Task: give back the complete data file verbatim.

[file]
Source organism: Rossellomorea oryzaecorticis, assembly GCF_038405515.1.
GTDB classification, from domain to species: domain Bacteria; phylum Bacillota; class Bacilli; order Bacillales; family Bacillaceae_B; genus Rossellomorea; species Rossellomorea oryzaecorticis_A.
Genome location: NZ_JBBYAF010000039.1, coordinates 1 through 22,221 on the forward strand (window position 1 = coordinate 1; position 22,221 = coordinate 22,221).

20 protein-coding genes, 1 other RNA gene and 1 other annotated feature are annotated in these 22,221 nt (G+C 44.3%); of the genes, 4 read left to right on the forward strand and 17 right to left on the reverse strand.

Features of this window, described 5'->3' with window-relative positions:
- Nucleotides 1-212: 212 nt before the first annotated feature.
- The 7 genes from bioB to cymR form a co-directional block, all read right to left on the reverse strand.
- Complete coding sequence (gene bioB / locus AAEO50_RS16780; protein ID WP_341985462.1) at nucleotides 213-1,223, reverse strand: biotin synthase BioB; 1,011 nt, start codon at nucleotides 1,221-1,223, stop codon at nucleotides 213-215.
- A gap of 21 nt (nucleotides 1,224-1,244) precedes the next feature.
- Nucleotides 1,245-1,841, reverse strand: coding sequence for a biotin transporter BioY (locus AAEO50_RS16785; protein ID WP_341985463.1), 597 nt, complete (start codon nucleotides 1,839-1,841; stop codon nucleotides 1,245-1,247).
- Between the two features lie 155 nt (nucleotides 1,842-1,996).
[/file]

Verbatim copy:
Source organism: Rossellomorea oryzaecorticis, assembly GCF_038405515.1.
GTDB classification, from domain to species: domain Bacteria; phylum Bacillota; class Bacilli; order Bacillales; family Bacillaceae_B; genus Rossellomorea; species Rossellomorea oryzaecorticis_A.
Genome location: NZ_JBBYAF010000039.1, coordinates 1 through 22,221 on the forward strand (window position 1 = coordinate 1; position 22,221 = coordinate 22,221).

20 protein-coding genes, 1 other RNA gene and 1 other annotated feature are annotated in these 22,221 nt (G+C 44.3%); of the genes, 4 read left to right on the forward strand and 17 right to left on the reverse strand.

Features of this window, described 5'->3' with window-relative positions:
- Nucleotides 1-212: 212 nt before the first annotated feature.
- The 7 genes from bioB to cymR form a co-directional block, all read right to left on the reverse strand.
- Complete coding sequence (gene bioB / locus AAEO50_RS16780; protein ID WP_341985462.1) at nucleotides 213-1,223, reverse strand: biotin synthase BioB; 1,011 nt, start codon at nucleotides 1,221-1,223, stop codon at nucleotides 213-215.
- A gap of 21 nt (nucleotides 1,224-1,244) precedes the next feature.
- Nucleotides 1,245-1,841, reverse strand: coding sequence for a biotin transporter BioY (locus AAEO50_RS16785; protein ID WP_341985463.1), 597 nt, complete (start codon nucleotides 1,839-1,841; stop codon nucleotides 1,245-1,247).
- Between the two features lie 155 nt (nucleotides 1,842-1,996).